Tibok Productions presents SoundTrip Musikfest, a two-day music festival at Bindlestiff Studio from July 6th – 7th. The festival is a hand-picked curation of Filipinx musicians from the Bay Area and Los Angeles whose music ranges from hardcore punk, hip hop, pop rock, and alternative pop. Born from the desire to bring back the underground music scene in San Francisco, SoundTrip aims to become a space that celebrates the many dialects of Tagalog and the multifaceted nature of Filipinx culture and identity.
“The phrase ‘sound trip’ is just an expression in the Philippines - like, ‘Sound trip tayo!’” Angelica Cabande, one of the organizers of SoundTrip, laughs as she recalls her childhood memories in the Philippines.
“It’s said amongst people who want to listen to whatever music that they like. When I was growing up in the Philippines, my friends and I would say that and then we would go listen to music – just hang out or listen to it in stores, in front of our houses, out in the street. We thought it would be nice to bring that idea back to San Francisco and to educate FilAms about what that phrase meant. So ‘sound trip’ became the model for the festival itself because we wanted to showcase a lot of different bands from all genres,” says Angelica.
Rupert Estanislao, lead singer of the fast, hardcore punk band AninoKo playing on SoundTrip’s opening night, explained his own definition and understanding of the festival’s namesake.
“The word ‘sound trip’ itself – it’s something that I used to do as a kid and I still do this now. As a kid, I would discover music and I would put it on my cassette tape player and I would listen to the whole album, all the way through. That's sound tripping. You listen to it, you read all the lyrics, you're getting into the music like, "Who is this? Why do they write lyrics like that? It could mean this or that. That's sound trip. Experiencing and digesting music. I think people came together for this festival to enjoy each other's music and company. There hasn't been an opportunity for Filipino musicians of all backgrounds to get together and actually play music so I think that Angelica Cabande and Raymond Castillo are filling that void with SoundTrip,” says Rupert.
The front man of the hardcore punk band views the festival as a bridge between the different, niche cultures that exist under the umbrella terms of Filipino, FilAm, and Pinoy. AninoKo is one of the rare bands in the Bay Area whose lyrics are entirely in Tagalog and Visayan, exploring themes of the diaspora and the immigrant experience. The anger in their music is what puts them in a unique position to portray another side of Filipinx culture that’s often overlooked - the frustration of displacement, both from the homeland and within San Francisco, as well as the resilience and strength that emerges from pain.
“Filipinos are very musically inclined, but it's mellifluous, it's beautiful - it's harmonic music, you know? That's both a great trait about our people and one that I've contended with in the past. People sing about love and passion and happiness. AninoKo doesn't sing about that kind of stuff. We sing about pain, we sing about diaspora, we sing about rage. I'm the type of person that wears his heart on his sleeve and so are my bandmates so, you know, we do let things bother us, we do get angry about things. I scream, I don't sing a single word. I don't like singing, in fact. I like screaming because I think it has more power that, as a performer, lets you release what you’re feeling in a certain way that you wouldn't be able to release with controlled singing,” Rupert explains.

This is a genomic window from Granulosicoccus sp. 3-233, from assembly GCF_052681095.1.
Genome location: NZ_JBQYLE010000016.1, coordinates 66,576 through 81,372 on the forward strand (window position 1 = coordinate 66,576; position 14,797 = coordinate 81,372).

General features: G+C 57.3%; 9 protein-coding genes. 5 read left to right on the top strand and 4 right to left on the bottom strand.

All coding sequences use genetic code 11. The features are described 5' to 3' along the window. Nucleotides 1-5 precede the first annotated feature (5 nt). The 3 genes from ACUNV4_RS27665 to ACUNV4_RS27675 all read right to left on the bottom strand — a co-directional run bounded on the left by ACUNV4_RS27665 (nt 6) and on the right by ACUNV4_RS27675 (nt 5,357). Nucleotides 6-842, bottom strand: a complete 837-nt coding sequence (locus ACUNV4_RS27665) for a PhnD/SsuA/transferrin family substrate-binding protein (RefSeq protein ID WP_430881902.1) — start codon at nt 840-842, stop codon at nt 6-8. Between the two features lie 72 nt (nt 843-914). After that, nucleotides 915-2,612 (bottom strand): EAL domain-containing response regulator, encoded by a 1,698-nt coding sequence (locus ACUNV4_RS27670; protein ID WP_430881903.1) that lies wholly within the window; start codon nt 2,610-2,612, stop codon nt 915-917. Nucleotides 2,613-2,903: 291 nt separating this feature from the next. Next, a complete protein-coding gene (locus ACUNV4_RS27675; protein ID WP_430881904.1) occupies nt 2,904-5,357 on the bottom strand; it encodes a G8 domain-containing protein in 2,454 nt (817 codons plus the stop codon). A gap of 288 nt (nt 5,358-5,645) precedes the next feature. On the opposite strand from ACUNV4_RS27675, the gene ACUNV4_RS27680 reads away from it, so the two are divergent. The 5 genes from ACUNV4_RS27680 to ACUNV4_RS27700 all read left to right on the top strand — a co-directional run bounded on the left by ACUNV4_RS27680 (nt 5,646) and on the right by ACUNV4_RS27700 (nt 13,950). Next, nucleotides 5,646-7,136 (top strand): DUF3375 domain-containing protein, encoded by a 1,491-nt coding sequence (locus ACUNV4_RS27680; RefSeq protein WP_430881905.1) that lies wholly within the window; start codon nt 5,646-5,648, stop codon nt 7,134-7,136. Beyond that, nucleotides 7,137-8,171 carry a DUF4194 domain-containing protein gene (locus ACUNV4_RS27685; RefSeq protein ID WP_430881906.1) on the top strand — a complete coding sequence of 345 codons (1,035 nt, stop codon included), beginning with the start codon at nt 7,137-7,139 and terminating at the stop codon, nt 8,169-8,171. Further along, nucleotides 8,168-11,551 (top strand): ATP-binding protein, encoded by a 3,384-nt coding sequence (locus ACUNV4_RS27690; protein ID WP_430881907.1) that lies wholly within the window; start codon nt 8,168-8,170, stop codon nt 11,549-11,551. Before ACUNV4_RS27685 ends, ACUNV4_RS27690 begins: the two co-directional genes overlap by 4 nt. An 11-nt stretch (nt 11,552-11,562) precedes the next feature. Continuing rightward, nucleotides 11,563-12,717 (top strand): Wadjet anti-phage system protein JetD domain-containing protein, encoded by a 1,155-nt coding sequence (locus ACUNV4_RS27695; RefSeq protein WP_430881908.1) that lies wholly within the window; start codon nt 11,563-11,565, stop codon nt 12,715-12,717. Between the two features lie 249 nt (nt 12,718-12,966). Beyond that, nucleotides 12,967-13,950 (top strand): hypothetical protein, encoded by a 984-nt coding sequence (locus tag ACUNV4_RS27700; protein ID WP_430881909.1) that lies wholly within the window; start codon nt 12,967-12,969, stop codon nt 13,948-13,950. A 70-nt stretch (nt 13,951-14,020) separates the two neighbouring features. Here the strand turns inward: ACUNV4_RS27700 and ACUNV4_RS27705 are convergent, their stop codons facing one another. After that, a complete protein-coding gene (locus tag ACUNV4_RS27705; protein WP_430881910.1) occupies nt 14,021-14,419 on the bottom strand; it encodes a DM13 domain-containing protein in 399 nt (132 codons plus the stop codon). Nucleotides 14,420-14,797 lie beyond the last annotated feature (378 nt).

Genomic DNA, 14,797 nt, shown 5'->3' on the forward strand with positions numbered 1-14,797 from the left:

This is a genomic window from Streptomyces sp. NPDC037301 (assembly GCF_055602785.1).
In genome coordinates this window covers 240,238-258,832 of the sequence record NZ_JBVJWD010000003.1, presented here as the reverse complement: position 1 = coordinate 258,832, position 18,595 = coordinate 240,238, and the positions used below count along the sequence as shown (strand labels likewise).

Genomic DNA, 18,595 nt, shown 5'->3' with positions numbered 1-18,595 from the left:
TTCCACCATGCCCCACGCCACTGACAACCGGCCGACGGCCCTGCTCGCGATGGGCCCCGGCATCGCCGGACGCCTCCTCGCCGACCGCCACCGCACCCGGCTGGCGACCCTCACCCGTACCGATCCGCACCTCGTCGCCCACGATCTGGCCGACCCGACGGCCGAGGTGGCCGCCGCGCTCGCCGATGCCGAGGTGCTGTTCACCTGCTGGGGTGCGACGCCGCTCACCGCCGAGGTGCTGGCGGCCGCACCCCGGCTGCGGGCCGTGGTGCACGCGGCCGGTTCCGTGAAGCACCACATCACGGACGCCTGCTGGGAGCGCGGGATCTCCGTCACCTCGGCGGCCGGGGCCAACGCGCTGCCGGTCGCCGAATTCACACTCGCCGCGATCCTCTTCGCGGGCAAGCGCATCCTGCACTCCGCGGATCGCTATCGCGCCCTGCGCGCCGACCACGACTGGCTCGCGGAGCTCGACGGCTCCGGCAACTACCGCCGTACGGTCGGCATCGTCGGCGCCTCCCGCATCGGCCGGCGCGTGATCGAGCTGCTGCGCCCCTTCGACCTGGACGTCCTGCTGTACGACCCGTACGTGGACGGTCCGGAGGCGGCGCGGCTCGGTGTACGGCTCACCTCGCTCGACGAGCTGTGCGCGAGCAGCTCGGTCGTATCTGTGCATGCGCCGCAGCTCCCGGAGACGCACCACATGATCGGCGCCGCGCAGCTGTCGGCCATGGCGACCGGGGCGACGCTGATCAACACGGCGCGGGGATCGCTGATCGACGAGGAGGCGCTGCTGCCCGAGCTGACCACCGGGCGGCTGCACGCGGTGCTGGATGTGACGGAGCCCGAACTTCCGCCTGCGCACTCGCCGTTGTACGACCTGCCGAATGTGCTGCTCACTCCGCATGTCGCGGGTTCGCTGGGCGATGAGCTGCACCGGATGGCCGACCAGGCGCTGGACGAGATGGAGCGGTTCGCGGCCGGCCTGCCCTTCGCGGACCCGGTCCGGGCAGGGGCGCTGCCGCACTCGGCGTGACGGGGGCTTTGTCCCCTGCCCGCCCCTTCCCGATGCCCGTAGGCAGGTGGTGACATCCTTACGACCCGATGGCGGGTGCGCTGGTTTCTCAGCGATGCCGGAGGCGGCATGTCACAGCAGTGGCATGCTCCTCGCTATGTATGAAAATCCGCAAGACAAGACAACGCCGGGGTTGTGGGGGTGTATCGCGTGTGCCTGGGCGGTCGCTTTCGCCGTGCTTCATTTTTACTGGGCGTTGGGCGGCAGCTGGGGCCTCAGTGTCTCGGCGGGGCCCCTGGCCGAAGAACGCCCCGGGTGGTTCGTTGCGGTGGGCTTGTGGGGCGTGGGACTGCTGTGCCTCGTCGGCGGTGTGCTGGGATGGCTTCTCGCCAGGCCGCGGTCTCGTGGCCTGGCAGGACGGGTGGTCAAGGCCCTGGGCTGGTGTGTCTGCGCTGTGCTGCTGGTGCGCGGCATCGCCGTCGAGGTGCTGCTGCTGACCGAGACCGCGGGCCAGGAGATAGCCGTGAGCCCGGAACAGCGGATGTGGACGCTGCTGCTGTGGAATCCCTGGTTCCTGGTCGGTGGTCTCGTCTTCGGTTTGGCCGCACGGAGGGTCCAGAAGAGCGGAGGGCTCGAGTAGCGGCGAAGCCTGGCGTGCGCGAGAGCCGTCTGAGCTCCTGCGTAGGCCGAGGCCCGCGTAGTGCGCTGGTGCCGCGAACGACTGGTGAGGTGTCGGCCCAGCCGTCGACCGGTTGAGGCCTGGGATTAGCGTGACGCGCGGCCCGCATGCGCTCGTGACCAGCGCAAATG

SoundTrip is making its debut next weekend, but the concept of showcasing Filipinx performers has a long history in the Bay Area. Angelica recalls the earlier days of Bindlestiff when Jesse Gonzales and his team created piNoisepop in the late 90s. Inspired by the local Noise Pop Festival in San Francisco, piNoisepop was geared towards Pinoy rock bands as a stage to show that the genre wasn’t dead, but alive and thriving both in the homeland and abroad. There’s a long history of Filipinx contributions to music and culture in the Bay Area that both Angelica and Rupert want to give a voice to.
“Filipinos are losing ground here in the South of Market, in the Excelsior, in the Tenderloin. We can't always get pushed out, especially when we helped build so much of what exists here and contributed to it,” Rupert says.
“Filipinos have contributed a lot to music, but it hasn't been formally recognized," Angelica says. "For example, Sugar Pie de Santos was a backup singer for James Brown but she was also creating her own, original music. I was a part of a research project where we interviewed Filipinx musicians that had been active during the 1930s-40s jazz scene here in San Francisco. We got to learn more about the jazz scene and the challenges they faced and being seen as a “real” musician. That’s a struggle that many people still face in today’s music industry. It’s unfortunate to see that kind of history trickle down into our time. Nomi, from Power Struggle, even says that in his lyrics: “No mainstream record label will take me on because I’m Filipino.” A lot of these issues still exist which is why it’s important that spaces like SoundTrip exist - to give a voice to this community and to show the talent that can come from it."
Story by Cat Jimenez